Poster of the Izu Islands, Japan Earthquake of 09 August 2009 - Magnitude 7.1

Tectonic Summary

The magnitude 7.1 earthquake of August 9, 2009, occurred off the south coast of Honshu within the Izu-Bonin subduction system. This system extends 1,200 km from southern Honshu to the Mariana Islands and constitutes part of the boundary between the Pacific plate and the Philippine Sea plate. The Pacific plate moves westwards relative to the Philippine Sea plate with a velocity of about 50 mm/y and subducts beneath it at the Izu-Bonin trench. The earthquake occurred at depth within the westward dipping Pacific plate, well beneath the overriding Philippine Sea plate. Subduction of the Pacific plate along the northern and western margins of the Pacific Ocean generates a large amount of seismicity. Earthquakes typically occur as thrust faulting on interfaces that separate the subducting Pacific plate from the overriding plates, and earthquakes occur within the subducting or overriding plates as the result of stresses associated with intraplate deformation. The August 9, 2009, earthquake was an intraplate event. Its focal depth of 303 km classifies it is a "deep" earthquake, an earthquake with depth greater than or equal to 300 km. Earthquakes have been accurately located to depths of 450 km in the section of the Izu-Bonin subduction system within which the August 9 earthquake occurred. Due to its great depth, the August 9 earthquake did not cause any damage and no damaging tsunami was generated.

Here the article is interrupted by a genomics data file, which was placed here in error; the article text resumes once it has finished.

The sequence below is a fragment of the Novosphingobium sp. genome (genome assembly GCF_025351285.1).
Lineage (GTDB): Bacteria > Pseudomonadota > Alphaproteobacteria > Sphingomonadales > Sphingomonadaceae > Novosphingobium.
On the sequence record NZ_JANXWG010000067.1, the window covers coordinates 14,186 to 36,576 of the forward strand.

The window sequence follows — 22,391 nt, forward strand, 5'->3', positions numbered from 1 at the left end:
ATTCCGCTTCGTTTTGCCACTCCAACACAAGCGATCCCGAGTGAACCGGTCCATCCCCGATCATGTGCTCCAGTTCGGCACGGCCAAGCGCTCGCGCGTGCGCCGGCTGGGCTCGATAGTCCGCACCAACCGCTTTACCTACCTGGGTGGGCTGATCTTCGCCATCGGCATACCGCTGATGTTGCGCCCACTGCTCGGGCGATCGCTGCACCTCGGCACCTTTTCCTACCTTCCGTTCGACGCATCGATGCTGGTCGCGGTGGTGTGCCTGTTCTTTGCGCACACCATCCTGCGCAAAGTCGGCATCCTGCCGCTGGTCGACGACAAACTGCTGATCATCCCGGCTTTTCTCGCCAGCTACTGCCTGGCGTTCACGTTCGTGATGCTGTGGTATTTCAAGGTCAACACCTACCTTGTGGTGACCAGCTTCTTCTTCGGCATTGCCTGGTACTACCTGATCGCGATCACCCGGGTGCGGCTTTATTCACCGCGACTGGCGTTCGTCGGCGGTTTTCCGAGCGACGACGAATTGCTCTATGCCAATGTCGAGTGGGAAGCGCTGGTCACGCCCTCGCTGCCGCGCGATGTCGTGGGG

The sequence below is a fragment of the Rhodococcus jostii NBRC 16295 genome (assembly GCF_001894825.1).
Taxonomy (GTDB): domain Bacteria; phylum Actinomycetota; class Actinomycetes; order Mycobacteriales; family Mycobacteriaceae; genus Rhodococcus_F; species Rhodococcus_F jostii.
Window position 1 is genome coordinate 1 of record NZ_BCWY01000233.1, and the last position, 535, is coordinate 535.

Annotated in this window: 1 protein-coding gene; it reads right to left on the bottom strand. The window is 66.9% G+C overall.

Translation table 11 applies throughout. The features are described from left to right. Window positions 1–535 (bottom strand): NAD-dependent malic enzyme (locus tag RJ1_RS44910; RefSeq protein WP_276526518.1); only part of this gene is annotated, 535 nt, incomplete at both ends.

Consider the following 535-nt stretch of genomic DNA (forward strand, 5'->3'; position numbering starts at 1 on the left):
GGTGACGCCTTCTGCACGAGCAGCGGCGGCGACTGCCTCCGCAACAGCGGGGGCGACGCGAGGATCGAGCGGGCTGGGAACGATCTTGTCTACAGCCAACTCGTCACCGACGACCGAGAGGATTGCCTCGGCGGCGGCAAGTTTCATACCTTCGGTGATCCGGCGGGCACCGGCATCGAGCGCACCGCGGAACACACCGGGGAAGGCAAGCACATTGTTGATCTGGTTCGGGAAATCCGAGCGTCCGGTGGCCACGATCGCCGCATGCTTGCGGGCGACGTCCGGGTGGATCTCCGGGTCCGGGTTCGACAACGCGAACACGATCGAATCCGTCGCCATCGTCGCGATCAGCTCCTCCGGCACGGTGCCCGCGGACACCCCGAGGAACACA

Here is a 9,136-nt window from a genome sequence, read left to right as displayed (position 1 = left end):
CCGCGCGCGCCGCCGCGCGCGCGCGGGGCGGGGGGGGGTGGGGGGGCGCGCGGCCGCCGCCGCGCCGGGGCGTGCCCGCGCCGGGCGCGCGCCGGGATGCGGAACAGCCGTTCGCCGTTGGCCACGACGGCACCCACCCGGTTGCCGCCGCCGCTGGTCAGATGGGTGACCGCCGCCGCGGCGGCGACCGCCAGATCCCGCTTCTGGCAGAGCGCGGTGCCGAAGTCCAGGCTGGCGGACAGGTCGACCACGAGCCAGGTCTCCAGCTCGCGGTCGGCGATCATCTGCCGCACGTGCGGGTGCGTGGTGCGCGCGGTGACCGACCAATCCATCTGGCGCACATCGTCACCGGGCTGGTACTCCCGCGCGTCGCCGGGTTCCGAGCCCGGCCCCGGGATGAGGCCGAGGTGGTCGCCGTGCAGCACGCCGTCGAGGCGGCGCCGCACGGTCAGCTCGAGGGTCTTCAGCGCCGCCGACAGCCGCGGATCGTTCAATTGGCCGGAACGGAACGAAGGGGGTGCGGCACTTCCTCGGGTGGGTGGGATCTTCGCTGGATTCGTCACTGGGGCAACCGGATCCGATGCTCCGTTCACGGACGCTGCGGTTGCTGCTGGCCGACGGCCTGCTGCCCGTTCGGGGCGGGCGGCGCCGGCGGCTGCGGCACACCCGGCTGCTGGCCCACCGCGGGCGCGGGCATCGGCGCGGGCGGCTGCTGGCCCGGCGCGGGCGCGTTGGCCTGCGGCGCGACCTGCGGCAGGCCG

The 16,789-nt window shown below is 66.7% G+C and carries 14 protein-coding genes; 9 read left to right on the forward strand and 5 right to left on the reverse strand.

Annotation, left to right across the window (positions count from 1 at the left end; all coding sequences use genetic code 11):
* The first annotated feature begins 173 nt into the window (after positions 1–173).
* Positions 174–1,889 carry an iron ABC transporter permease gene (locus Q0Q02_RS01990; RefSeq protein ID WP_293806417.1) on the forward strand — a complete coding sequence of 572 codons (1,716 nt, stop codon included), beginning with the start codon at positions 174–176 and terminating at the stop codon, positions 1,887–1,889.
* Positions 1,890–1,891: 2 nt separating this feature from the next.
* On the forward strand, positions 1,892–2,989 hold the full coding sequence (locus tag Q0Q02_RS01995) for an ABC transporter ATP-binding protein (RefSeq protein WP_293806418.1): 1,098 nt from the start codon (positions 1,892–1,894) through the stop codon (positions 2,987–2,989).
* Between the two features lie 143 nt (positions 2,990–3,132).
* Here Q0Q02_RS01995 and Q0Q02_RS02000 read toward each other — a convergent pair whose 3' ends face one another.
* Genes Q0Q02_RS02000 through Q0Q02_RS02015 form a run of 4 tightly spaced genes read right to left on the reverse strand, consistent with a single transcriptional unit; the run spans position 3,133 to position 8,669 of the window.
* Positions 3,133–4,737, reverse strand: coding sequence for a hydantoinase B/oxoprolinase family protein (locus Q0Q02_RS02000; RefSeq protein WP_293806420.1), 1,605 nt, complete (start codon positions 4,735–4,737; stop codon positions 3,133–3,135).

Thumbnail image of poster.


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